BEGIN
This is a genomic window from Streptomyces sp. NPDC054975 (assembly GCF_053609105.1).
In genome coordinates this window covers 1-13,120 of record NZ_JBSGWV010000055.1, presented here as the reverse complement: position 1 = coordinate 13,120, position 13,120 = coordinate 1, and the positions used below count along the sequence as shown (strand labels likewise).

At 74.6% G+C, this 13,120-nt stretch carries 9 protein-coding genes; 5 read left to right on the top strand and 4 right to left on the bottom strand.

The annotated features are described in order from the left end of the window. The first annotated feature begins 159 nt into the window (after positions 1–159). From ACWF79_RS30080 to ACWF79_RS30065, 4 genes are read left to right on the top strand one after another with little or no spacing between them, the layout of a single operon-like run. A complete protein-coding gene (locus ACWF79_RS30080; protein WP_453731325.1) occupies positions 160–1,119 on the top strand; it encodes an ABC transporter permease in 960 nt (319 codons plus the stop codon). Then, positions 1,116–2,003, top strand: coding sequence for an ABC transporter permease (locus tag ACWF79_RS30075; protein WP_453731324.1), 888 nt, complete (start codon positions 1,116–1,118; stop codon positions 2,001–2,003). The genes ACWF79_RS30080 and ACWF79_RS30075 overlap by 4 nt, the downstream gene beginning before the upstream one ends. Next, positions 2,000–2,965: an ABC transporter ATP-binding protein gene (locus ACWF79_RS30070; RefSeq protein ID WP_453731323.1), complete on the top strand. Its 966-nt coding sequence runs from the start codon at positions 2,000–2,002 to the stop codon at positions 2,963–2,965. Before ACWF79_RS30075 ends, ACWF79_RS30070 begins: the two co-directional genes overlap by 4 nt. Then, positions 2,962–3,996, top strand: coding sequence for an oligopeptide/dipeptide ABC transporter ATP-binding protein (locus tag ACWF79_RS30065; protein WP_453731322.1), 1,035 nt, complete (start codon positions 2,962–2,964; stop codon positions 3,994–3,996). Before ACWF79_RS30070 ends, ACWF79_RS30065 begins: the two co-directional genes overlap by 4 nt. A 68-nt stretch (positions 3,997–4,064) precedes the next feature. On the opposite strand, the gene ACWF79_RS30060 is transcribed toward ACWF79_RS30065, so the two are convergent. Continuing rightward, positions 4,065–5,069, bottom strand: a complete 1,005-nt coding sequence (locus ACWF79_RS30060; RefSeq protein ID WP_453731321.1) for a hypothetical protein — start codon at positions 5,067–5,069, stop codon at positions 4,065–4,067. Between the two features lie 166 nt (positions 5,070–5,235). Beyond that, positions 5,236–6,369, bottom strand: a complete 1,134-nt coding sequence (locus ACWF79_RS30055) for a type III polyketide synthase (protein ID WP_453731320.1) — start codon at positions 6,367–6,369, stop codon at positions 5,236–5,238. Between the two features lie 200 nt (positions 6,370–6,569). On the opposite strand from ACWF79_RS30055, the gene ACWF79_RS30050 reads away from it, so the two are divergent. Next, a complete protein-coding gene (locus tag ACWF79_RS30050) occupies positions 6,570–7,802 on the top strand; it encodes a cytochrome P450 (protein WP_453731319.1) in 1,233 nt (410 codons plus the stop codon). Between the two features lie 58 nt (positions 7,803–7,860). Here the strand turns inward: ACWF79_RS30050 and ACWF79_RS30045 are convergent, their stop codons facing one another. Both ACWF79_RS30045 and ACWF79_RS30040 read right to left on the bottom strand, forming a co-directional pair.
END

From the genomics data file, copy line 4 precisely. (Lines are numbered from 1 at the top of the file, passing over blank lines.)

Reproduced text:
The annotated features are described in order from the left end of the window. The first annotated feature begins 159 nt into the window (after positions 1–159). From ACWF79_RS30080 to ACWF79_RS30065, 4 genes are read left to right on the top strand one after another with little or no spacing between them, the layout of a single operon-like run. A complete protein-coding gene (locus ACWF79_RS30080; protein WP_453731325.1) occupies positions 160–1,119 on the top strand; it encodes an ABC transporter permease in 960 nt (319 codons plus the stop codon). Then, positions 1,116–2,003, top strand: coding sequence for an ABC transporter permease (locus tag ACWF79_RS30075; protein WP_453731324.1), 888 nt, complete (start codon positions 1,116–1,118; stop codon positions 2,001–2,003). The genes ACWF79_RS30080 and ACWF79_RS30075 overlap by 4 nt, the downstream gene beginning before the upstream one ends. Next, positions 2,000–2,965: an ABC transporter ATP-binding protein gene (locus ACWF79_RS30070; RefSeq protein ID WP_453731323.1), complete on the top strand. Its 966-nt coding sequence runs from the start codon at positions 2,000–2,002 to the stop codon at positions 2,963–2,965. Before ACWF79_RS30075 ends, ACWF79_RS30070 begins: the two co-directional genes overlap by 4 nt. Then, positions 2,962–3,996, top strand: coding sequence for an oligopeptide/dipeptide ABC transporter ATP-binding protein (locus tag ACWF79_RS30065; protein WP_453731322.1), 1,035 nt, complete (start codon positions 2,962–2,964; stop codon positions 3,994–3,996). Before ACWF79_RS30070 ends, ACWF79_RS30065 begins: the two co-directional genes overlap by 4 nt. A 68-nt stretch (positions 3,997–4,064) precedes the next feature. On the opposite strand, the gene ACWF79_RS30060 is transcribed toward ACWF79_RS30065, so the two are convergent. Continuing rightward, positions 4,065–5,069, bottom strand: a complete 1,005-nt coding sequence (locus ACWF79_RS30060; RefSeq protein ID WP_453731321.1) for a hypothetical protein — start codon at positions 5,067–5,069, stop codon at positions 4,065–4,067. Between the two features lie 166 nt (positions 5,070–5,235). Beyond that, positions 5,236–6,369, bottom strand: a complete 1,134-nt coding sequence (locus ACWF79_RS30055) for a type III polyketide synthase (protein ID WP_453731320.1) — start codon at positions 6,367–6,369, stop codon at positions 5,236–5,238. Between the two features lie 200 nt (positions 6,370–6,569). On the opposite strand from ACWF79_RS30055, the gene ACWF79_RS30050 reads away from it, so the two are divergent. Next, a complete protein-coding gene (locus tag ACWF79_RS30050) occupies positions 6,570–7,802 on the top strand; it encodes a cytochrome P450 (protein WP_453731319.1) in 1,233 nt (410 codons plus the stop codon). Between the two features lie 58 nt (positions 7,803–7,860). Here the strand turns inward: ACWF79_RS30050 and ACWF79_RS30045 are convergent, their stop codons facing one another. Both ACWF79_RS30045 and ACWF79_RS30040 read right to left on the bottom strand, forming a co-directional pair.